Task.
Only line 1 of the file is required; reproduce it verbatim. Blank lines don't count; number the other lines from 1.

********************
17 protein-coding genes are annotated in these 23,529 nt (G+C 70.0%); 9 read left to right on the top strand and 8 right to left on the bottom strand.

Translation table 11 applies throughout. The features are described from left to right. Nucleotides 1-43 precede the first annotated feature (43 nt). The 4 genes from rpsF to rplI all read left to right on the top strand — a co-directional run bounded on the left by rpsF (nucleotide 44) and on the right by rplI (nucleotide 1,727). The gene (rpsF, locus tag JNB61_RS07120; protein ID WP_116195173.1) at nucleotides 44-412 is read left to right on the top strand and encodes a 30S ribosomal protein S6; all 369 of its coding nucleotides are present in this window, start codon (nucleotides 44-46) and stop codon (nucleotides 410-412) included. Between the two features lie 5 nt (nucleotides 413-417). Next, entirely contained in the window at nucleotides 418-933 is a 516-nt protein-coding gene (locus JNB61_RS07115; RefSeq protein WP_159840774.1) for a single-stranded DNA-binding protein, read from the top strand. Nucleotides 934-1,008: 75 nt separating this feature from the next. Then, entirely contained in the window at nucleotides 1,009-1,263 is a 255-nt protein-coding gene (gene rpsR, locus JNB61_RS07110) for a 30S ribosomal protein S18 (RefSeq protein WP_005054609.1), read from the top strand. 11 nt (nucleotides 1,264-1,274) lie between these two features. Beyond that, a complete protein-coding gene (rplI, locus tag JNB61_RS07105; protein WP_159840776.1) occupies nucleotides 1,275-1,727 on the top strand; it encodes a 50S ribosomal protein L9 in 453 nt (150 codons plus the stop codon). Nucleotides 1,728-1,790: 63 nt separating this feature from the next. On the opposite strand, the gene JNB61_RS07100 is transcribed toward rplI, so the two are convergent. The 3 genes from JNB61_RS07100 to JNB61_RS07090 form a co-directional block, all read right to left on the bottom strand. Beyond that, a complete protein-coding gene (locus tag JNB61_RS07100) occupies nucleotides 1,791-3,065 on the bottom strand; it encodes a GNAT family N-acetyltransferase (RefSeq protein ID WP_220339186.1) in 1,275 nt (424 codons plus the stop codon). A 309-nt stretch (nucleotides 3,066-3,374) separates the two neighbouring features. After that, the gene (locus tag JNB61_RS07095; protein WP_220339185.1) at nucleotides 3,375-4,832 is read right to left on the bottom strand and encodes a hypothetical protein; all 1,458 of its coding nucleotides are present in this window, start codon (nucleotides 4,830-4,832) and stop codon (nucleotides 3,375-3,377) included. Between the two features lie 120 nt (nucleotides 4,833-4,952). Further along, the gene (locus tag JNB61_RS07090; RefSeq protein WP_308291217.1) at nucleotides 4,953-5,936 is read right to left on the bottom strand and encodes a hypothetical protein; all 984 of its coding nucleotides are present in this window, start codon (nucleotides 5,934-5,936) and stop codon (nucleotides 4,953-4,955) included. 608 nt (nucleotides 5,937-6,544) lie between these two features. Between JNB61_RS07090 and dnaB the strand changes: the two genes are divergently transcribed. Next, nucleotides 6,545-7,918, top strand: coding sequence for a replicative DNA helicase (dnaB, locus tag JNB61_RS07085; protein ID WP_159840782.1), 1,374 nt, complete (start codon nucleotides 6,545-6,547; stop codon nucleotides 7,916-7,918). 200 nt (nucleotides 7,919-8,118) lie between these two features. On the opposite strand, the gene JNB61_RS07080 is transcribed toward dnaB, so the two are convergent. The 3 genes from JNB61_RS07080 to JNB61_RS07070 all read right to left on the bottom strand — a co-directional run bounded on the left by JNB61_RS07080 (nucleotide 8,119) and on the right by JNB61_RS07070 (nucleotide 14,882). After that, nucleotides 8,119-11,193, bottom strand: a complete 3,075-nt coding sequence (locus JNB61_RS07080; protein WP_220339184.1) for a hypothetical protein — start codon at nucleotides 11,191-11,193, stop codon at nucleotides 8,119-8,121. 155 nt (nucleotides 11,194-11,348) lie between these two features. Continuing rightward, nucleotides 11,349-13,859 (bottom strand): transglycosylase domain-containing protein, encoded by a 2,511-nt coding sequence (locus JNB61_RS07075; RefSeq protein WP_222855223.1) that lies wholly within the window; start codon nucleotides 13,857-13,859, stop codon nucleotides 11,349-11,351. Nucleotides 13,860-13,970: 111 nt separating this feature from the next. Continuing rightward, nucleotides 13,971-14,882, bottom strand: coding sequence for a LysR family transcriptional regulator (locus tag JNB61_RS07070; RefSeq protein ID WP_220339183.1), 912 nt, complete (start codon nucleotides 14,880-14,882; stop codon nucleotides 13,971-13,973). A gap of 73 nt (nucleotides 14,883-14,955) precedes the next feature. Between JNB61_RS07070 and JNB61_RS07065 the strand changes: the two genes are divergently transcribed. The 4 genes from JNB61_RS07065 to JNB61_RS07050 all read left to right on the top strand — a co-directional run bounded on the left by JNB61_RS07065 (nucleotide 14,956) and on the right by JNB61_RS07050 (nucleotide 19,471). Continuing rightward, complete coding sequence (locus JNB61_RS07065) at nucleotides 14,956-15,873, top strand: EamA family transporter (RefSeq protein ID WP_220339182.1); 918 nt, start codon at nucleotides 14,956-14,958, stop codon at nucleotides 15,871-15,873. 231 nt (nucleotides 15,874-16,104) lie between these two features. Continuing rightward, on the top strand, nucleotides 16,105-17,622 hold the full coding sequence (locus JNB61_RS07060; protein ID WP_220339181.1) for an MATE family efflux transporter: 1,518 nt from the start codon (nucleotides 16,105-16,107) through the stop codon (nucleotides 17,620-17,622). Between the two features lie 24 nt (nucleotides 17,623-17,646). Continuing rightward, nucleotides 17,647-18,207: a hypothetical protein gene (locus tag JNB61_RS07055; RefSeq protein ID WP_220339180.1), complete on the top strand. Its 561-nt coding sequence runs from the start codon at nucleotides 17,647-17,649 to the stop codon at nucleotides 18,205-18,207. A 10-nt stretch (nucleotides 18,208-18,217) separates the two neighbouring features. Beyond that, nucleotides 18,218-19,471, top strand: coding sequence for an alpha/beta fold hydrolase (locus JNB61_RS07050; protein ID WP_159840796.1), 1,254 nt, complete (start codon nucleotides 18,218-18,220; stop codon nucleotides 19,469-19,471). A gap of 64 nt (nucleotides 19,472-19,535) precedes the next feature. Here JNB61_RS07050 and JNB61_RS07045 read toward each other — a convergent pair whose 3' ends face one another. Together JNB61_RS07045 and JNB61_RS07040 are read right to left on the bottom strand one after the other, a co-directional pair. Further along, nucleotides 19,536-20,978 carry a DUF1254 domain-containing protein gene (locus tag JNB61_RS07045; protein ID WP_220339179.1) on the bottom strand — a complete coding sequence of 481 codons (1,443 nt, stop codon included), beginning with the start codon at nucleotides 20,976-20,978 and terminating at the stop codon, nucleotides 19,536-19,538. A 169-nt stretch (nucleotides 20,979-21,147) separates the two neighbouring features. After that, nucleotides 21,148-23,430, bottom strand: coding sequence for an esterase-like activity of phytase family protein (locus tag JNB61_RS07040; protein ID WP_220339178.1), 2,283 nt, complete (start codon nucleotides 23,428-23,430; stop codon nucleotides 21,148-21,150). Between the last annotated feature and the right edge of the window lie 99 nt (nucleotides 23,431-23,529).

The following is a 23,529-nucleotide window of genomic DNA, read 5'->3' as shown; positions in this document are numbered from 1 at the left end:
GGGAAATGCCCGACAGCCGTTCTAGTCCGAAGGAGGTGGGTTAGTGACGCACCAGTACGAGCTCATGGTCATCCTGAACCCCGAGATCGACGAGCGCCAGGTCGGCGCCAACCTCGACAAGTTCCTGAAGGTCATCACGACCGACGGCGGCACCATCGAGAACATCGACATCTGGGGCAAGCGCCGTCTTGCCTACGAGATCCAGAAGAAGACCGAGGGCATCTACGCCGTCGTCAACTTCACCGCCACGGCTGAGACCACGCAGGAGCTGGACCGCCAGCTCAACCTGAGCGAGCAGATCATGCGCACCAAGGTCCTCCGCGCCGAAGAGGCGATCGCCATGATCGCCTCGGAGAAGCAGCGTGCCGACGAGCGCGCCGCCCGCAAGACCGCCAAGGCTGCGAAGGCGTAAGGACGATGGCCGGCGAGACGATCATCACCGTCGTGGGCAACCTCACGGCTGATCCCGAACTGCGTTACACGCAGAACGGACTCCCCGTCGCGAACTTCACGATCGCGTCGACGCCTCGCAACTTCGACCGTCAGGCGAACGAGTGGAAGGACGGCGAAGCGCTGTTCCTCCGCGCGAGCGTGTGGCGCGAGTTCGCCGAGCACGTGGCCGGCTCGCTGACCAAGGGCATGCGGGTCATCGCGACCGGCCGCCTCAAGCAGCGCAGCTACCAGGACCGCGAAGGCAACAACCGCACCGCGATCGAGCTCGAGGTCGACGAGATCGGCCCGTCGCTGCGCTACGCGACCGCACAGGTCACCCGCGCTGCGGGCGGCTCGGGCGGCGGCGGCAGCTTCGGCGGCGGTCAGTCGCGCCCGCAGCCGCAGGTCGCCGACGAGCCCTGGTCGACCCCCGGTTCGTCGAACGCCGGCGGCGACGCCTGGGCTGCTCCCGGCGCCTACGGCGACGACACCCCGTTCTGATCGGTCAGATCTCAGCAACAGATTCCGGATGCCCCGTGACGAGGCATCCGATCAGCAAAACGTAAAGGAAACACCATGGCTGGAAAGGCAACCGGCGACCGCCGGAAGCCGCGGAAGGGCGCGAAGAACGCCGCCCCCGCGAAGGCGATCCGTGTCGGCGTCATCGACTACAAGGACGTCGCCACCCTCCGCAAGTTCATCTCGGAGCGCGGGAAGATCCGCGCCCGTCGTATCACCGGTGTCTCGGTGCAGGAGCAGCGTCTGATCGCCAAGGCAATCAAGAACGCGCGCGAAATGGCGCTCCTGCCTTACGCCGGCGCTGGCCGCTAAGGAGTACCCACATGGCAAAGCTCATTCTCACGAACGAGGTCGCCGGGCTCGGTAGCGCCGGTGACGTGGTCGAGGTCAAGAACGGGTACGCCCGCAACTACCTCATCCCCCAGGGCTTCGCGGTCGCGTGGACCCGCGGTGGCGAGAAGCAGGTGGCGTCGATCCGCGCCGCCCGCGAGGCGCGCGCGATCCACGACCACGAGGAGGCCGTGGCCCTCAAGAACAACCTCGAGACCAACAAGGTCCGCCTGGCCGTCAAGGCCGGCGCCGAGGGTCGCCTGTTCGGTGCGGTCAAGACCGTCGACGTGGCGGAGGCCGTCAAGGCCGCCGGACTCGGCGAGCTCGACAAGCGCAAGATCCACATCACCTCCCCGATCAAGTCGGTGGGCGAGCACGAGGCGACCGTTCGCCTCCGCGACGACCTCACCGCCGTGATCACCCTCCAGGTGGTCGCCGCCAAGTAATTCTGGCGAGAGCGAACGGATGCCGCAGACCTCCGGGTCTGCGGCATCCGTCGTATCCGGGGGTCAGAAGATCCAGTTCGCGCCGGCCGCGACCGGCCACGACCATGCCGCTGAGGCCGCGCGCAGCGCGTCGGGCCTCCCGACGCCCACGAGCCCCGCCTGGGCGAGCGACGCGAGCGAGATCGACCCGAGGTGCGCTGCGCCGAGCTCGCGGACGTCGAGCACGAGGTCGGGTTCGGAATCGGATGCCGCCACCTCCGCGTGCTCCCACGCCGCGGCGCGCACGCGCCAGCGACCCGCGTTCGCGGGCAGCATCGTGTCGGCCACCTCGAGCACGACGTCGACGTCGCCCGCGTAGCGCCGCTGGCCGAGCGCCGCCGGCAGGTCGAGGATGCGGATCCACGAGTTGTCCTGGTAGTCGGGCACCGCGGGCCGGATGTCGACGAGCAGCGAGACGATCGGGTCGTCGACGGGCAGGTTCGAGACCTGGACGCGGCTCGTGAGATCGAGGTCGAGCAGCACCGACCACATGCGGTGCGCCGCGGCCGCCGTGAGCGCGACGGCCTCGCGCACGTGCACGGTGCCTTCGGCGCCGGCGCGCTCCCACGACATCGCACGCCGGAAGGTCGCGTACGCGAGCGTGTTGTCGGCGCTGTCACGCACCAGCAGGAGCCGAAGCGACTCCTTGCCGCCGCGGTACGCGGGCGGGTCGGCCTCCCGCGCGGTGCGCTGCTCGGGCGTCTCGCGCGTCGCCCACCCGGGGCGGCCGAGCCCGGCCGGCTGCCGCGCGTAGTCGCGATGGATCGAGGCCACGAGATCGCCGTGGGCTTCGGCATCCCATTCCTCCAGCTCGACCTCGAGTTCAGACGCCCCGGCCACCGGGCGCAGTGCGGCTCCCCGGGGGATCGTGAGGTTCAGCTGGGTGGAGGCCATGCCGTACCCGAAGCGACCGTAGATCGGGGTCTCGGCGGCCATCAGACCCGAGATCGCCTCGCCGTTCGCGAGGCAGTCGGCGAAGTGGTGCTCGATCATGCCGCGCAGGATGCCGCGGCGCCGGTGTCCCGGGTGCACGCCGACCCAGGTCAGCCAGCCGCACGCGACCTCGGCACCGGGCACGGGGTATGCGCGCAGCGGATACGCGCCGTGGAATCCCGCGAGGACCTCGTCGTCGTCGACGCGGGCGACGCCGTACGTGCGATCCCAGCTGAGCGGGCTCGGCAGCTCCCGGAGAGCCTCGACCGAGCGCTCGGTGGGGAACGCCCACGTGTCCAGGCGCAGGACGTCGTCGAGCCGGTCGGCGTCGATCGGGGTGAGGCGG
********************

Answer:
17 protein-coding genes are annotated in these 23,529 nt (G+C 70.0%); 9 read left to right on the top strand and 8 right to left on the bottom strand.